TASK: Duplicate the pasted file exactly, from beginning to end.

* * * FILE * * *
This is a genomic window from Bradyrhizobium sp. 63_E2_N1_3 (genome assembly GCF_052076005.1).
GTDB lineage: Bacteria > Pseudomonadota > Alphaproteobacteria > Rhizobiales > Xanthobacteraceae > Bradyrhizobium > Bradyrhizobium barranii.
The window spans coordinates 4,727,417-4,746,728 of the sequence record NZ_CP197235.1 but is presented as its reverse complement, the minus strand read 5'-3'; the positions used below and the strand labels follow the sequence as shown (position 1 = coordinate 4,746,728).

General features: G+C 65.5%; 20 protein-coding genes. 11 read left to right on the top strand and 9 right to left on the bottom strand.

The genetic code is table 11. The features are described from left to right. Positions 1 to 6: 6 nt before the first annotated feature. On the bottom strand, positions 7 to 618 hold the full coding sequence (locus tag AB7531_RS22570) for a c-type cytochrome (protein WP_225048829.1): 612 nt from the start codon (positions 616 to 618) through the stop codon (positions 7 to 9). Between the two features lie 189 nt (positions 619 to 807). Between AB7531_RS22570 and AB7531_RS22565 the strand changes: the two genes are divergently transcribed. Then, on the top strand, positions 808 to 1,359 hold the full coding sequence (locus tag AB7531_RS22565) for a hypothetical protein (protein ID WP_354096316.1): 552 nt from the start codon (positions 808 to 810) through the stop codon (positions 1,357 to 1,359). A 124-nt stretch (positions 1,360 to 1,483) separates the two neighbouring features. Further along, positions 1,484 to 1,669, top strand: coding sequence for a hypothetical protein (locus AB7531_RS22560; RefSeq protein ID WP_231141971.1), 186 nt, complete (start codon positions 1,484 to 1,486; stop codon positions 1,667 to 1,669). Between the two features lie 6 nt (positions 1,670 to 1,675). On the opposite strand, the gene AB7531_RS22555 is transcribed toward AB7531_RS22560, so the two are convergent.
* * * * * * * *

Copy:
This is a genomic window from Bradyrhizobium sp. 63_E2_N1_3 (genome assembly GCF_052076005.1).
GTDB lineage: Bacteria > Pseudomonadota > Alphaproteobacteria > Rhizobiales > Xanthobacteraceae > Bradyrhizobium > Bradyrhizobium barranii.
The window spans coordinates 4,727,417-4,746,728 of the sequence record NZ_CP197235.1 but is presented as its reverse complement, the minus strand read 5'-3'; the positions used below and the strand labels follow the sequence as shown (position 1 = coordinate 4,746,728).

General features: G+C 65.5%; 20 protein-coding genes. 11 read left to right on the top strand and 9 right to left on the bottom strand.

The genetic code is table 11. The features are described from left to right. Positions 1 to 6: 6 nt before the first annotated feature. On the bottom strand, positions 7 to 618 hold the full coding sequence (locus tag AB7531_RS22570) for a c-type cytochrome (protein WP_225048829.1): 612 nt from the start codon (positions 616 to 618) through the stop codon (positions 7 to 9). Between the two features lie 189 nt (positions 619 to 807). Between AB7531_RS22570 and AB7531_RS22565 the strand changes: the two genes are divergently transcribed. Then, on the top strand, positions 808 to 1,359 hold the full coding sequence (locus tag AB7531_RS22565) for a hypothetical protein (protein ID WP_354096316.1): 552 nt from the start codon (positions 808 to 810) through the stop codon (positions 1,357 to 1,359). A 124-nt stretch (positions 1,360 to 1,483) separates the two neighbouring features. Further along, positions 1,484 to 1,669, top strand: coding sequence for a hypothetical protein (locus AB7531_RS22560; RefSeq protein ID WP_231141971.1), 186 nt, complete (start codon positions 1,484 to 1,486; stop codon positions 1,667 to 1,669). Between the two features lie 6 nt (positions 1,670 to 1,675). On the opposite strand, the gene AB7531_RS22555 is transcribed toward AB7531_RS22560, so the two are convergent.